Mary Ann Radmacher

Photo Credit: Jean Martell

7 Points to Consider In Seeking a Therapist:

  1. Does the therapist seek regular case consultations or supervision with someone experienced with complex trauma, dissociative disorders and PTSD (i.e. has had at least several such clients and over 10 years’ experience with successful outcomes, or as outlined in point 4 below)?
  2. Is the therapist and their case consultant or supervisor versed in the principles and strategies outlined in the recommended reading list (Resource section)?
  3. Has the therapist attended regular training in this field with experienced clinicians in the trauma field?
  4. Is there an existing good relationship with a therapist who is not experienced in therapy for trauma but is willing to seek ongoing guidance through case consultation as well as attend training to develop core skills and principles of trauma-informed therapy?
  5. Does the therapist provide clarity about expectation of boundaries and are these clearly communicated? This is preferable in written format to avoid confusion regarding session times, payment, cancellations, safe / any touch versus intrusive or uncomfortable, notice re. holidays, agreements re. contact outside of sessions should that be likely etc. A trauma informed therapist will consistently actively respect these boundaries. The rights and responsibilities of both a client and therapist deserve respect and acknowledgment.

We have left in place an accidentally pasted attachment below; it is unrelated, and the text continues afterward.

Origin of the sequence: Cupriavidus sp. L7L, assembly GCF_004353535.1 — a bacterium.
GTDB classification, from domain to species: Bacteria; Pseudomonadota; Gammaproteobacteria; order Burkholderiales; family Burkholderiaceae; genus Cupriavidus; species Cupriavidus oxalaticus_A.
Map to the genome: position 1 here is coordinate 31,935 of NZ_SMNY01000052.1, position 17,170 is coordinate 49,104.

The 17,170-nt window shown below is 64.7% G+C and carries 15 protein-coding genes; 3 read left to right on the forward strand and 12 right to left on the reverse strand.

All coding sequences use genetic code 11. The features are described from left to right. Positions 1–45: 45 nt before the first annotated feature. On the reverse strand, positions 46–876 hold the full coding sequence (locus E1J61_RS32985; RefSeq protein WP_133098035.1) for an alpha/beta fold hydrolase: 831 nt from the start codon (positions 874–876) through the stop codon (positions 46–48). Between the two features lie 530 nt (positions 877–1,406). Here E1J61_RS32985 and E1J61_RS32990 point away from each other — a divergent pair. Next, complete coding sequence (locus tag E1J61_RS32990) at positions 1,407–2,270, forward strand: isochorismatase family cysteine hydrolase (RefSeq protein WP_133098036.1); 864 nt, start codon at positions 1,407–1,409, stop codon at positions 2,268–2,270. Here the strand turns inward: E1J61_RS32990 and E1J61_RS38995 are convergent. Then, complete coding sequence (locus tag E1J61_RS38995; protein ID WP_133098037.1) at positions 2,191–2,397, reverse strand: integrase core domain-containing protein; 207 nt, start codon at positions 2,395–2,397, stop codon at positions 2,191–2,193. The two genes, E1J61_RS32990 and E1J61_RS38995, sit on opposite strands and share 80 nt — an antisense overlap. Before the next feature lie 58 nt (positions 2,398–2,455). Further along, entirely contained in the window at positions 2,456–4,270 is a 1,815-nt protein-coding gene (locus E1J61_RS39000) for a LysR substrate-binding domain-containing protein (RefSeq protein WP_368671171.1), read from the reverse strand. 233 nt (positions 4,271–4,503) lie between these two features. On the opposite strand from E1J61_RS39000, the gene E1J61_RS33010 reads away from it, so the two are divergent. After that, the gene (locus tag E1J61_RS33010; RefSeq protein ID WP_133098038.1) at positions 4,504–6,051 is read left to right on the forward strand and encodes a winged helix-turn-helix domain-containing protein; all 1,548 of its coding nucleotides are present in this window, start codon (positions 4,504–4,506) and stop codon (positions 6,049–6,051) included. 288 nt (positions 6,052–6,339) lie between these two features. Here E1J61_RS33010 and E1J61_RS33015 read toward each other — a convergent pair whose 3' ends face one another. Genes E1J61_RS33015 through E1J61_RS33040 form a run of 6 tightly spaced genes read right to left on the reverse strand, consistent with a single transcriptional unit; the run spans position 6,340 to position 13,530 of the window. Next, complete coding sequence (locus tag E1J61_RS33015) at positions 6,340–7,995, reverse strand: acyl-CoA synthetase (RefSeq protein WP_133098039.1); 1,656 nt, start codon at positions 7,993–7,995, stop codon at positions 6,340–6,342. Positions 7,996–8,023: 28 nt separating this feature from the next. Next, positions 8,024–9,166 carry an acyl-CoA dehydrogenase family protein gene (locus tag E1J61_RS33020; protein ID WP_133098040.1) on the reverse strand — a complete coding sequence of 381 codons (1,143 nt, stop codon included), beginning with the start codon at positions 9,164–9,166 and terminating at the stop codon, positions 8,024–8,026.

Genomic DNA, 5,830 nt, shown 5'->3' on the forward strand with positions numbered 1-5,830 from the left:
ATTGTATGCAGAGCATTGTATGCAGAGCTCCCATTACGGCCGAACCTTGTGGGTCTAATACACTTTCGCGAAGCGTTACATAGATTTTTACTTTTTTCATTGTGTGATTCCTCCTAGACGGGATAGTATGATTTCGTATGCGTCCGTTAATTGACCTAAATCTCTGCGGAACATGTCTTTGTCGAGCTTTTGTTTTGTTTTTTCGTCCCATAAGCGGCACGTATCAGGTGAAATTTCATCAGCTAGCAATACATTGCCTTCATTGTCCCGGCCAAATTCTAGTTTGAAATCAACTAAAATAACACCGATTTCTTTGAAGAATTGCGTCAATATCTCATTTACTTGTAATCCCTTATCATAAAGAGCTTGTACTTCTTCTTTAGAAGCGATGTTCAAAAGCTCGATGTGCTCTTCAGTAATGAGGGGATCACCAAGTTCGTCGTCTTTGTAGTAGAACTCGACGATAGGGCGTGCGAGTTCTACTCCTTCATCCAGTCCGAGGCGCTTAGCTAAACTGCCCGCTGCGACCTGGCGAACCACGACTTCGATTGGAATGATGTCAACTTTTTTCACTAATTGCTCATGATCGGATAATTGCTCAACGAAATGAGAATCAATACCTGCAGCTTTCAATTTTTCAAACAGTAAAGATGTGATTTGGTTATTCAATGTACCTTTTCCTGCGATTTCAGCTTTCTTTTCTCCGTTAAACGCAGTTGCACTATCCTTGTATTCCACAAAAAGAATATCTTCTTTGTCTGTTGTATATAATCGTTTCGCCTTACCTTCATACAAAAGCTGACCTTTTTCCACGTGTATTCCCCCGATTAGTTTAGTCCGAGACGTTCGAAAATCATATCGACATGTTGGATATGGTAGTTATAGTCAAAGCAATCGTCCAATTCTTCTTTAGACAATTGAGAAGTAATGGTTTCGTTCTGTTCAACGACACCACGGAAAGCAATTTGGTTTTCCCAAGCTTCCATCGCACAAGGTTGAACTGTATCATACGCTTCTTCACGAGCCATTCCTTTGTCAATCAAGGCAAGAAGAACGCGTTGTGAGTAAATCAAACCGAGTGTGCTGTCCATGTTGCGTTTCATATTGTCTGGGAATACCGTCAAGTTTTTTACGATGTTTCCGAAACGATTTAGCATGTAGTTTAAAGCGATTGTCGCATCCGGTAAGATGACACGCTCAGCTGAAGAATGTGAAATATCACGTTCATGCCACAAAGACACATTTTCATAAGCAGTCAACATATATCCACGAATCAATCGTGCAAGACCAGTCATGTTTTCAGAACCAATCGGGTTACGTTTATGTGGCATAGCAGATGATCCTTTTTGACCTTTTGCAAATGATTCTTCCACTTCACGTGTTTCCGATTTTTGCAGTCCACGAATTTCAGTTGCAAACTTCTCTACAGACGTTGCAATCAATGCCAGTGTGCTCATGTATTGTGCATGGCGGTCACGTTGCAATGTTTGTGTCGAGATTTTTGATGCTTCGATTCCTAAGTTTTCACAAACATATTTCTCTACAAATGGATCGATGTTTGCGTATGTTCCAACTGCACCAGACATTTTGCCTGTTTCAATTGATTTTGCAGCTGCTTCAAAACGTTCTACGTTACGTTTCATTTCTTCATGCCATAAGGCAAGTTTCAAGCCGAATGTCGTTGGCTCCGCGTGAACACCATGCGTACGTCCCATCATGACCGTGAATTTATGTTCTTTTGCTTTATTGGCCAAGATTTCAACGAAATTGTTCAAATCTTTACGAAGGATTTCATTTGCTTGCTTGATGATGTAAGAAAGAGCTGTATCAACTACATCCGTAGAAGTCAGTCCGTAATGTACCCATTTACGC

6. Does the therapist appreciate that symptoms and behaviours are functional and are not ‘the problem’ per se, even though they may be problematic and require attention?
  7. Does the therapist have skills to facilitate strategies to assist with the symptoms and process difficult emotions at a safe pace, in collaboration with what the individual is ready and willing to work with? 

A reliable, experienced and compassionate therapist can provide support to navigate troubled waters. Guidance at a safe pace can assist in rebuilding what has been shaken and to transform fragmentation into a cohesive and creative expression.

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What Mental Health Organisations say about training with Naomi Halpern